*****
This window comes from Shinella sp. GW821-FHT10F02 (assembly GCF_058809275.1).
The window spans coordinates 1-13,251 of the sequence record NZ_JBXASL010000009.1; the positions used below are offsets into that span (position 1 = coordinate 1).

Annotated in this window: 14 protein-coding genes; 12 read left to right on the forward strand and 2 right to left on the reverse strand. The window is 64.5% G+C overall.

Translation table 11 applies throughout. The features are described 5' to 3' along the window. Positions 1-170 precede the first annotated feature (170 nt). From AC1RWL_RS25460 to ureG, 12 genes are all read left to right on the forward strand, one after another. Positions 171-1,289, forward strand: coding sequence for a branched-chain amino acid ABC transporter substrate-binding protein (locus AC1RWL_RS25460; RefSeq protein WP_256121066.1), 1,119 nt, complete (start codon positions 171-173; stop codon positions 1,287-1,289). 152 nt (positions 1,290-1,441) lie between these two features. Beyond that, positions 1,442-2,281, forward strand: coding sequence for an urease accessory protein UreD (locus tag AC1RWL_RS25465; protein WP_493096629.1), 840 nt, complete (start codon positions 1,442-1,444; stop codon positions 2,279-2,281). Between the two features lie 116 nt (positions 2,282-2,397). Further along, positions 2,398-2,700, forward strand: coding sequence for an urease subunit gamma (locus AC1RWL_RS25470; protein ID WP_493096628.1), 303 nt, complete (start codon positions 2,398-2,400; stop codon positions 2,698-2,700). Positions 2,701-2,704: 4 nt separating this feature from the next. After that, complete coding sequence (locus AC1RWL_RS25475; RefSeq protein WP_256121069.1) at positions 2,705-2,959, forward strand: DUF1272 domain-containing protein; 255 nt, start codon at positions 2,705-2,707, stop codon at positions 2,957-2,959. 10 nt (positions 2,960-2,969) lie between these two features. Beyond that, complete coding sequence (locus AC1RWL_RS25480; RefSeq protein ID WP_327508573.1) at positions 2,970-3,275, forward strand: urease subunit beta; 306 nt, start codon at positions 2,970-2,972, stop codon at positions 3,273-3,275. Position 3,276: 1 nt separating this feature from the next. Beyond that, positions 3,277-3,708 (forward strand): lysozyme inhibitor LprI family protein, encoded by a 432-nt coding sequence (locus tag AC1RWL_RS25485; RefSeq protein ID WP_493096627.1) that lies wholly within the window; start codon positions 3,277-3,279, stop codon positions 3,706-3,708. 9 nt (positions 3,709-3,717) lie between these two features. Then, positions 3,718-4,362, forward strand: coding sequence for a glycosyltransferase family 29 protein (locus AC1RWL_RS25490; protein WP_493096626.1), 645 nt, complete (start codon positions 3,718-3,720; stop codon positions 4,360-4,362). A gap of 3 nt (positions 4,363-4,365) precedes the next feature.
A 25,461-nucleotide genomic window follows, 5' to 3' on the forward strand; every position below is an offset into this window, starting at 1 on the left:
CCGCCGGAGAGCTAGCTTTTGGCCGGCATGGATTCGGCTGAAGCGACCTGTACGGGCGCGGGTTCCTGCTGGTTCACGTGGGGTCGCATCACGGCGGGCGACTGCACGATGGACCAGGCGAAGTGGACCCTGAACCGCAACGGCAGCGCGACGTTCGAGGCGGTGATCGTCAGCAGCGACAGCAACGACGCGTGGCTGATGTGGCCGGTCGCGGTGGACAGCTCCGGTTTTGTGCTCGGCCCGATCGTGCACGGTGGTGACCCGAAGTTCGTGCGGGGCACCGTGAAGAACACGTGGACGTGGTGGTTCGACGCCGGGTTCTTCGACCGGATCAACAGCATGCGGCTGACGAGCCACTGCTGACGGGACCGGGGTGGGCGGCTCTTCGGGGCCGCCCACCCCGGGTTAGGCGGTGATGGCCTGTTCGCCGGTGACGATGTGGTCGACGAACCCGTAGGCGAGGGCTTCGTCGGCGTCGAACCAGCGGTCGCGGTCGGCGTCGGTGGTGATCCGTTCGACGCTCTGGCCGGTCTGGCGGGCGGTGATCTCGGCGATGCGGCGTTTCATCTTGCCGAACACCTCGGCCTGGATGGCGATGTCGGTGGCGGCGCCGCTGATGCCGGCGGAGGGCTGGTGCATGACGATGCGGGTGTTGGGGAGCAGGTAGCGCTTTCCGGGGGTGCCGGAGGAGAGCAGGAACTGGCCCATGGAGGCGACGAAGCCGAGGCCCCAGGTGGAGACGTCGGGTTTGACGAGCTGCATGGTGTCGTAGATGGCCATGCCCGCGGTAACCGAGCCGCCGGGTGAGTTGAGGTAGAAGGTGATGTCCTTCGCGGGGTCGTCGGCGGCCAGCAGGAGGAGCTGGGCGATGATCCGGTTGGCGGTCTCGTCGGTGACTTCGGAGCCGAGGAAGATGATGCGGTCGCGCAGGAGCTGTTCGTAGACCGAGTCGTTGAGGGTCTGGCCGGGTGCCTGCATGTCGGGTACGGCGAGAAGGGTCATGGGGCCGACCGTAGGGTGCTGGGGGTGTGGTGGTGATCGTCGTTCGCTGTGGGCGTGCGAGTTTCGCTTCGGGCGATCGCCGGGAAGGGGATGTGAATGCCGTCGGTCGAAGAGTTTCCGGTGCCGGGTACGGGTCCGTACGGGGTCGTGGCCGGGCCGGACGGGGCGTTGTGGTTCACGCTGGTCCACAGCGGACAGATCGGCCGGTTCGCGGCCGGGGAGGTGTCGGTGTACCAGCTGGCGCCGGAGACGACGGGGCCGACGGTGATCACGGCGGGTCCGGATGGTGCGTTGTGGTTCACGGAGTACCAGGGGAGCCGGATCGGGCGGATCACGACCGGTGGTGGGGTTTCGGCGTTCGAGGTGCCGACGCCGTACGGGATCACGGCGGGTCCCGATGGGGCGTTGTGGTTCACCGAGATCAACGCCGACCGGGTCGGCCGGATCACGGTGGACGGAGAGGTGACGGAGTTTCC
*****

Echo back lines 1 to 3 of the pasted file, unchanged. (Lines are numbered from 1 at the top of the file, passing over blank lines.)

This window comes from Shinella sp. GW821-FHT10F02 (assembly GCF_058809275.1).
The window spans coordinates 1-13,251 of the sequence record NZ_JBXASL010000009.1; the positions used below are offsets into that span (position 1 = coordinate 1).

Annotated in this window: 14 protein-coding genes; 12 read left to right on the forward strand and 2 right to left on the reverse strand. The window is 64.5% G+C overall.